US Secretary of State John Kerry had earlier warned against a power grab, amid reports that Dr. Abdullah Abdullah was planning a “parallel government”.
Meanwhile, a bomb near Kabul has killed 16 people, including four NATO troops.
Ten civilians and two police officers were also reportedly killed in the attack on a clinic near Bagram, home to the largest US base in the country.
Abdullah Abdullah has claimed victory in the second round of Afghanistan’s presidential race, despite results giving a lead to his rival, Ashraf Ghani (photo Reuters)
Abdullah Abdullah told the gathering in Kabul that he would never “accept a fraudulent government”.
“We are the winners of this round of elections, without any doubt,” he said, to cheers from the crowd.
However, Abdullah Abdullah stopped short of declaring a parallel government as his supporters had earlier suggested he might. Instead, he called for a unified country.
“We don’t want civil war, we don’t want a crisis,” he said.
“We want stability, national unity, not division.”
Preliminary results announced on Monday gave Ashraf Ghani 56.44% of votes in the June 14 run-off.
Abdullah Abdullah, who fell just short of an outright majority in the first round, had 43.56%.
Both of them have alleged fraud in the election. Votes are being re-checked at nearly a third of polling stations – more than 7,000.
Correspondents say recounts could significantly alter the final result, due on July 22.
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Ashraf Ghani is leading the Afghan presidential race, according to preliminary results.
The former finance minister won 56.44% of votes cast in the June 14 second round, the Afghan election commission said.
Ashraf Ghani is leading the Afghan presidential race after preliminary results
Ashraf Ghani’s opponent Abdullah Abdullah had 43.56%, the commission said.
Dr. Abdullah Abdullah led after the first round and has alleged widespread fraud in the run-off. Votes are being re-checked at thousands of polling stations.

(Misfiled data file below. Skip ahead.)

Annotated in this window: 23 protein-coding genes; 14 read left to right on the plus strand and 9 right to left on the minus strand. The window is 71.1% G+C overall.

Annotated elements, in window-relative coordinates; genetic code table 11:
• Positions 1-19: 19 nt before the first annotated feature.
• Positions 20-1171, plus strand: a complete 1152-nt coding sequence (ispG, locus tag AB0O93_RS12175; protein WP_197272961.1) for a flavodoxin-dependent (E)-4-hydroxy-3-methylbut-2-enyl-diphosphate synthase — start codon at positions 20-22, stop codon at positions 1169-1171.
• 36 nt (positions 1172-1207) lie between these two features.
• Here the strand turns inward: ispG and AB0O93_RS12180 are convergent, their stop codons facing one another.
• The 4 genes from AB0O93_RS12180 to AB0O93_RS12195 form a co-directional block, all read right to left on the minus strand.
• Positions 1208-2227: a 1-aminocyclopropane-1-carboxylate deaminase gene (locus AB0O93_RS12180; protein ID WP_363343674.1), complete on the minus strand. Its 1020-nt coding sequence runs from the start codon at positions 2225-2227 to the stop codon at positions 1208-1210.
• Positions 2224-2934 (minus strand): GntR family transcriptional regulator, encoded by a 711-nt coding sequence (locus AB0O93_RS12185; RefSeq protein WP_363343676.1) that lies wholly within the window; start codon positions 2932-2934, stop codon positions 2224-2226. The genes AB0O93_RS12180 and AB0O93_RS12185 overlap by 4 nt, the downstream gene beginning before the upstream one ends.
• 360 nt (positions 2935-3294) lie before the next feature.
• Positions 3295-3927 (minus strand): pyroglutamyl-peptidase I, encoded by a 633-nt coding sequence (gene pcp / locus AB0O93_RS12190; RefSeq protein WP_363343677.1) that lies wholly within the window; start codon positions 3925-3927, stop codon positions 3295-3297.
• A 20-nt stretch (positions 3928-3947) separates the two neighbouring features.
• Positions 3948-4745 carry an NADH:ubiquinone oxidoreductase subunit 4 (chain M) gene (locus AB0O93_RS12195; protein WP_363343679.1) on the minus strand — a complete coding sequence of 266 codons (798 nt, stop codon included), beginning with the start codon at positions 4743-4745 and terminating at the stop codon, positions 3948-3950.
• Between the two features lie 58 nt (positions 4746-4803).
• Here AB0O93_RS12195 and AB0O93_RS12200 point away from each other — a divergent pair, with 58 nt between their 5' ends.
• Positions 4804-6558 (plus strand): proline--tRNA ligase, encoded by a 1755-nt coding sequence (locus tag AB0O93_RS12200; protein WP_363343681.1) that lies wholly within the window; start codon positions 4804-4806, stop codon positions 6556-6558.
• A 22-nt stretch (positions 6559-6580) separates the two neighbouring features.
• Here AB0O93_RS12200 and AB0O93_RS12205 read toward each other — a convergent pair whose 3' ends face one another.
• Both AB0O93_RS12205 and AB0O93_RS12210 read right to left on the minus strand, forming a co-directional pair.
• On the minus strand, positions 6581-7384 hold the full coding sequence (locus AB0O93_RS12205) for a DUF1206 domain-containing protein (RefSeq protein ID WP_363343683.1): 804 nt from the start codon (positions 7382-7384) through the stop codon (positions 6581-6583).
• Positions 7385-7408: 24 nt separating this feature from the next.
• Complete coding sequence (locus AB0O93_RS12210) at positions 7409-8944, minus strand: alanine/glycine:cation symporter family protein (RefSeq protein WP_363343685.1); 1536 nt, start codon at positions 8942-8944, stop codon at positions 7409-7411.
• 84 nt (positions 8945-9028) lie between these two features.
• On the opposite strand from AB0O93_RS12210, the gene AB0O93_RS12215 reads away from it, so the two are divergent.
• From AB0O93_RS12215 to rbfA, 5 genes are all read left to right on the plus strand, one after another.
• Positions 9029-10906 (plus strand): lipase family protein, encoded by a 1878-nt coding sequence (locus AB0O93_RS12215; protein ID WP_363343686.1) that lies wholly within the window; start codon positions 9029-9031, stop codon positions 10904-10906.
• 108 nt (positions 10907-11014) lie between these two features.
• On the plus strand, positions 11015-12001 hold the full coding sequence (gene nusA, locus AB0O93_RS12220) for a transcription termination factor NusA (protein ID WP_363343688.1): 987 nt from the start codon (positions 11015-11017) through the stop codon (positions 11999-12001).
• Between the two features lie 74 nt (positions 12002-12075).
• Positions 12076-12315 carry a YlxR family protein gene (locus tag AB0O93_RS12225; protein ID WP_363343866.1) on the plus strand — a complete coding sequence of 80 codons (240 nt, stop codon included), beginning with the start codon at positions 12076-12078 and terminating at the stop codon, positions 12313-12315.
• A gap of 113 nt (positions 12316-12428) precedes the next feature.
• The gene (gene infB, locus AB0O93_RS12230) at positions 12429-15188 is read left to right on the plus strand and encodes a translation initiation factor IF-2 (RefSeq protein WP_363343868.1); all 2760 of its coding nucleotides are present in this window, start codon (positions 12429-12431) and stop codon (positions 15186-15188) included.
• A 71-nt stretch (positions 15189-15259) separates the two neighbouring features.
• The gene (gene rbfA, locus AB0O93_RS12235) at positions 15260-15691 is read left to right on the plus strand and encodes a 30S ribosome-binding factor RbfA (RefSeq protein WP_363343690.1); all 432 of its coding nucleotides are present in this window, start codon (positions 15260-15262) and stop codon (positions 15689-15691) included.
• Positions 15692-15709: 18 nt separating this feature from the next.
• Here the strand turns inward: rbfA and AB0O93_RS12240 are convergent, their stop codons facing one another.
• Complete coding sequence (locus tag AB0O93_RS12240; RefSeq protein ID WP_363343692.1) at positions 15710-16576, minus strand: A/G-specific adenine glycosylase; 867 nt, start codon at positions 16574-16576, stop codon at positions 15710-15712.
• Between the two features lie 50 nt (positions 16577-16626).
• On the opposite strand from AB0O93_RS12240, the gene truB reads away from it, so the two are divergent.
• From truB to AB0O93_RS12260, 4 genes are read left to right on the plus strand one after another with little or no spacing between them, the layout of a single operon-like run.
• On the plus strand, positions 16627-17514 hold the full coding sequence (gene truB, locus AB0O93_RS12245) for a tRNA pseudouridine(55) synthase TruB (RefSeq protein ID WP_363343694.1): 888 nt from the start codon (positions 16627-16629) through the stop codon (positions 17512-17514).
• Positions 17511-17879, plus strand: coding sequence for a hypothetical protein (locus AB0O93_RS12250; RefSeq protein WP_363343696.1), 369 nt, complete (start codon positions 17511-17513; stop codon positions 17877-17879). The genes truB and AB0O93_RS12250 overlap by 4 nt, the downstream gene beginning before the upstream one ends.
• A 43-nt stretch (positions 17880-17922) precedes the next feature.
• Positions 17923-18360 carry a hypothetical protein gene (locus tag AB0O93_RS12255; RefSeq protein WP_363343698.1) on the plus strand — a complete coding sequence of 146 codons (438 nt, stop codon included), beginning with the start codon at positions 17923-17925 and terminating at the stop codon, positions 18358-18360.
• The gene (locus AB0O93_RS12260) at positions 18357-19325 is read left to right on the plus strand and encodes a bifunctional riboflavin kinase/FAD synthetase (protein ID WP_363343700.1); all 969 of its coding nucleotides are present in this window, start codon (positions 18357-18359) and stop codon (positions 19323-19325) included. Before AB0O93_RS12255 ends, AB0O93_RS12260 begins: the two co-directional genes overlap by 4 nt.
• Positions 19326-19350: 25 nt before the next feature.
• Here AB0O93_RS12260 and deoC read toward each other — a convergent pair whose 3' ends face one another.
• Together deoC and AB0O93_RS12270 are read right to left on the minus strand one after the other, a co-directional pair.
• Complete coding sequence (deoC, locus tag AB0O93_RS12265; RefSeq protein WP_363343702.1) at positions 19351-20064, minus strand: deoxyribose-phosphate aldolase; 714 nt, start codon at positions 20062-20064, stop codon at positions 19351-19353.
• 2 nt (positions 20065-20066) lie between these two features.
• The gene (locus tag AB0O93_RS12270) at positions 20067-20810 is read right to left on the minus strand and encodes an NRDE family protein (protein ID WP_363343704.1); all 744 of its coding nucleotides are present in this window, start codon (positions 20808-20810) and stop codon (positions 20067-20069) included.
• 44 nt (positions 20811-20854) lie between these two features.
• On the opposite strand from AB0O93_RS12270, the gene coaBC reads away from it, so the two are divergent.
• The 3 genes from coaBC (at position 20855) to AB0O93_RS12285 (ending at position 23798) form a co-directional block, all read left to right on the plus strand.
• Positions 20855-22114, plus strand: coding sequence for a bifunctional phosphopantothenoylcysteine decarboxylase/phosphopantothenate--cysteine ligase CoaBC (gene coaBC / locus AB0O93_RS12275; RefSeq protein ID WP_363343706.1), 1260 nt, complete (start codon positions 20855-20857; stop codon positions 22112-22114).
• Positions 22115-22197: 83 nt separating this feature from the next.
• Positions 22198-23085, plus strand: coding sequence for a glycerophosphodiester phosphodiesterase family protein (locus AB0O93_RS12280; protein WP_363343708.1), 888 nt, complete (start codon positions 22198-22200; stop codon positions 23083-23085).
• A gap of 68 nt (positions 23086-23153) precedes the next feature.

The vote comes during a critical year for Afghanistan. Most foreign troops are due to withdraw by the end of 2014.
Dr. Abdullah Abdullah pulled out of Afghanistan’s 2009 presidential election which was also marred by claims of mass fraud.
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Senior Afghan election official Zia ul-Haq Amarkhail at the centre of fraud claims in the presidential run-off vote has resigned.
Zia ul-Haq Amarkhail said he was stepping down “for the sake of national unity”, denying allegations of ballot box-stuffing earlier this month.
His resignation comes after audio tapes were released allegedly revealing that Zia ul-Haq Amarkhail was trying to influence the outcome of the vote.
They were published by the camp of one of the candidates – Abdullah Abdullah.
However, Abdullah Abdullah’s rival Ashraf Ghani has also made allegations of fraud.
Zia ul-Haq Amarkhail’s resignation comes after audio tapes were released allegedly revealing that he was trying to influence the outcome of the vote
The official results of the June 14 run-off are yet to be published.
In a dramatic turn of events on Monday, Zia ul-Haq Amarkhail tendered his resignation on national television.
He vehemently denied any wrongdoing, saying he had been the victim of a plot.
Zia ul-Haq Amarkhail also described the tapes as “fake” and blamed the country’s security services for interfering in the election.
In an apparent reference to ballot box-stuffing, the tapes appear to show Zia ul-Haq Amarkhail urging a colleague to “bring the sheep stuffed and not empty”.
The reference to sheep and goats – ballot boxes and people or votes – is made several times during the recorded exchanges.
Reacting to the latest developments, Abdullah Abdullah said the resignation of Zia ul-Haq Amarkhail had opened the door for discussions with Afghanistan’s Independent Election Commission.
Abdullah Abdullah also said his recent decision to stop co-operating with the election authorities had not been intended to disrupt the process, but to prevent a fraudulent election result and to protect people’s votes.